Published onChildren's Doctor
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A 12-year-old boy presented to his pediatrician for a 2-month history of cough, postnasal drip, and nasal congestion. His symptoms, initially intermittent, are now persistent and associated with abdominal pain localized to the mid-chest and xiphoid regions. Wheezing was auscultated on physical examination, and he was treated with a bronchodilator. He returned to the office 1 week later with worsening cough, phlegm, nonbloody, nonbilious emesis, and dysphagia for liquids and solids. He described drinking large quantities of fluids to swallow properly and was able to handle his own secretions. He denied oral regurgitation of food, but had unrelenting chest pain. On physical examination, he was nontoxic and afebrile, but was mildly dyspneic with occasional wheezing. Abdominal examination was unremarkable except for tenderness to palpation at the xiphoid area. A chest X-ray was without evidence of pneumonia. He was prescribed an inhaled steroid for asthma and was started on a proton pump inhibitor.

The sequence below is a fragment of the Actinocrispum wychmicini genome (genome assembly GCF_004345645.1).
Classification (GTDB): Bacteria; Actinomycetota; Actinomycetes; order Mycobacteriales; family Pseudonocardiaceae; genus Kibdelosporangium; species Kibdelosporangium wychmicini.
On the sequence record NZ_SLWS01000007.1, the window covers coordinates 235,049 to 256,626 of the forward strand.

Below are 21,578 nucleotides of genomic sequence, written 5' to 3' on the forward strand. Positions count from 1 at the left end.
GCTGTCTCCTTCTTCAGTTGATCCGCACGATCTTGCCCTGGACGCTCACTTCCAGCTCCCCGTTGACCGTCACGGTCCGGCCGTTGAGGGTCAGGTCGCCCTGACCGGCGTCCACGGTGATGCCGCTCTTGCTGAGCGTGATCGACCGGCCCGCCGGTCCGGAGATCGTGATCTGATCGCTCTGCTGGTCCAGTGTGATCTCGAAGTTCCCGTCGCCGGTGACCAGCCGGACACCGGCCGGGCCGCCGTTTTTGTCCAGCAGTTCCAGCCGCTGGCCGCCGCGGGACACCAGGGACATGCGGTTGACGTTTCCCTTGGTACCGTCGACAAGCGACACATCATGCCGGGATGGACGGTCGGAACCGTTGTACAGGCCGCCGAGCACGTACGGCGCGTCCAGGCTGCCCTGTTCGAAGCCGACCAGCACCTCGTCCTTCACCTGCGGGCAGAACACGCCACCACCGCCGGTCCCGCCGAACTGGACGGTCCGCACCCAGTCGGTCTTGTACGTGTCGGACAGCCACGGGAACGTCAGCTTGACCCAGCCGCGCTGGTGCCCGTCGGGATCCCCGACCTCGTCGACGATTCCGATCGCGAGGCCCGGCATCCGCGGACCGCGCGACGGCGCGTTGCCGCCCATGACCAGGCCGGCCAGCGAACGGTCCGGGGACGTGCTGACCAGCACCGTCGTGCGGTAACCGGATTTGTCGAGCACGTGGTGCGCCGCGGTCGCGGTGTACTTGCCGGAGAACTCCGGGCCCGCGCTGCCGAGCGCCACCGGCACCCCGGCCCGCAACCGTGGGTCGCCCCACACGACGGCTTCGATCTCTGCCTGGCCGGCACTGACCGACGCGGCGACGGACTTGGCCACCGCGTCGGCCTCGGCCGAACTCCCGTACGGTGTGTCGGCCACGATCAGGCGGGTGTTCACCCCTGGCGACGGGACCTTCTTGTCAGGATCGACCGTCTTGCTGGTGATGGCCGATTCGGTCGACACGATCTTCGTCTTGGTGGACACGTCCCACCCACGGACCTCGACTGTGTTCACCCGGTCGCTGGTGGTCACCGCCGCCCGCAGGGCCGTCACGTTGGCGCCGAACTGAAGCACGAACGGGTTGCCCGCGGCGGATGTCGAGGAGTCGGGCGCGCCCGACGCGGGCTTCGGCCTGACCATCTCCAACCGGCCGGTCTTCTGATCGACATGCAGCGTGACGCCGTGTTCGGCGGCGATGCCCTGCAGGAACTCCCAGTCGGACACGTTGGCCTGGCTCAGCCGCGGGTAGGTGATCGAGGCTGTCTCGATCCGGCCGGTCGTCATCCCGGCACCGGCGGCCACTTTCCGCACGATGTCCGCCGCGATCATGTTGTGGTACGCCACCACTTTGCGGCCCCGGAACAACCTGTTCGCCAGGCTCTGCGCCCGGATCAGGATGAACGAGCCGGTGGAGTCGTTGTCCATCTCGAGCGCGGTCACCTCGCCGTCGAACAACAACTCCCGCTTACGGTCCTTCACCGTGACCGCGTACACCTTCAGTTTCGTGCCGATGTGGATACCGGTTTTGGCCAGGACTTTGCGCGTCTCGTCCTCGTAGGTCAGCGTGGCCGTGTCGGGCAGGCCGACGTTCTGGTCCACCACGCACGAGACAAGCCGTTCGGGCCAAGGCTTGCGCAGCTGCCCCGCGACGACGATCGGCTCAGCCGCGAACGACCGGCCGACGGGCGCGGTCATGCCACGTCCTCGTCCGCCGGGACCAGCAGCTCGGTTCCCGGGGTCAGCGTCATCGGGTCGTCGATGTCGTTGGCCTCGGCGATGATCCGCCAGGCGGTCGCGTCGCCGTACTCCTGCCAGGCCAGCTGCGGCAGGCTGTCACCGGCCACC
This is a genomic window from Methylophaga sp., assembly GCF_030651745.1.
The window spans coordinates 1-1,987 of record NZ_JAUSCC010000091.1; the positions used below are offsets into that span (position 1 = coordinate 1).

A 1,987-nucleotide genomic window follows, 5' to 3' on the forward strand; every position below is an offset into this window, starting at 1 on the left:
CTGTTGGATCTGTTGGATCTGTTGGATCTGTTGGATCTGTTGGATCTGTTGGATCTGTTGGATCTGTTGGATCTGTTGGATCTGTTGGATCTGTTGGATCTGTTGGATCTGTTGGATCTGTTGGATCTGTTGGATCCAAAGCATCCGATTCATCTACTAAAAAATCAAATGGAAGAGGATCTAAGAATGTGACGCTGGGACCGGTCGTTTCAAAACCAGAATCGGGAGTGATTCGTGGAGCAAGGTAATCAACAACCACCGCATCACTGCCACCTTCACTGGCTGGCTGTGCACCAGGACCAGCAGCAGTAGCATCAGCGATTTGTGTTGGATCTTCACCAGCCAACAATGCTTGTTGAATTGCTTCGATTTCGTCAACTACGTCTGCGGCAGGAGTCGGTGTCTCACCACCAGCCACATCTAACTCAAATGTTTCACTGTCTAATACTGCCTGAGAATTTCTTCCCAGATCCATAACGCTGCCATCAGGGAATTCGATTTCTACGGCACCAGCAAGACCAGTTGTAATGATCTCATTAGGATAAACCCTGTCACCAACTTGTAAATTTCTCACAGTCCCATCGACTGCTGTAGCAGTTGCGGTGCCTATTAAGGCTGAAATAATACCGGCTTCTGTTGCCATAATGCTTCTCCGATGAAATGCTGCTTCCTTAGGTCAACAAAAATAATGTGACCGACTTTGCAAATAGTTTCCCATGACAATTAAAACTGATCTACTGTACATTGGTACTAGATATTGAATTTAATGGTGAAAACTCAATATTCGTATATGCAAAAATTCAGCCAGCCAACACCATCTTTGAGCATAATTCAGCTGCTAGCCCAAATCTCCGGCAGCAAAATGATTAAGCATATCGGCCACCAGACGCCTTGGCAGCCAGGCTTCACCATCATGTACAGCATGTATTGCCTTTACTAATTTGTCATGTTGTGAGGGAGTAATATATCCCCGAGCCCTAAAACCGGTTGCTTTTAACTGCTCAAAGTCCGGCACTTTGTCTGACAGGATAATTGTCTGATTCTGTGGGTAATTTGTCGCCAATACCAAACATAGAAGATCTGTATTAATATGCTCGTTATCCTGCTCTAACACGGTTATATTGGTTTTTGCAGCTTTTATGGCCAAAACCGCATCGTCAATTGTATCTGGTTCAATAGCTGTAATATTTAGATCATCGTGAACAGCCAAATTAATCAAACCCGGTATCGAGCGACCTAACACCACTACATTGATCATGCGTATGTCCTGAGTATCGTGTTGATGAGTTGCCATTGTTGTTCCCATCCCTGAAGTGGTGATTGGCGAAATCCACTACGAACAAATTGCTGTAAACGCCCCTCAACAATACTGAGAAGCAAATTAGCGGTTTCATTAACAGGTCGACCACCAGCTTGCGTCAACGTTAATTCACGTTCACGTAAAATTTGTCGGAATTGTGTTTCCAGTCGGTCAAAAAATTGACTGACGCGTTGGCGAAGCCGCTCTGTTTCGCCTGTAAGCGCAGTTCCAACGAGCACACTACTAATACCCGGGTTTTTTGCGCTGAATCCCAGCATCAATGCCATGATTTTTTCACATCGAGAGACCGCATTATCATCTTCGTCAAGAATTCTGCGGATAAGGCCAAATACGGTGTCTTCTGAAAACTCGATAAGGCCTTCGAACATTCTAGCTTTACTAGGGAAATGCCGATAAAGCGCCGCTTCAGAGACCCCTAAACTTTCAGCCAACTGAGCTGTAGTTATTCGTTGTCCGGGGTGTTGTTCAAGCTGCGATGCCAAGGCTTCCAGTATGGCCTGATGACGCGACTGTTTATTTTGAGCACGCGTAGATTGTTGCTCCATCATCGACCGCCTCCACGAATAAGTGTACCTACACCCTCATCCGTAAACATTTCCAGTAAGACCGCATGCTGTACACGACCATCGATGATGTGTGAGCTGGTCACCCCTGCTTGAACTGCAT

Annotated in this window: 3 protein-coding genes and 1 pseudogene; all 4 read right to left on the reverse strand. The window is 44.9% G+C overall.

Two weeks later, his dysphagia was not any better, and he now had a foreign body sensation in his mid-chest associated with meals. He was ordered a barium swallow, which showed distal esophageal tapering and spasm. He was referred to a gastroenterologist for further evaluation.
No one submitted the correct answer to last issue’s challenge, which was bariatric surgery and is the topic of this issue’s cover story.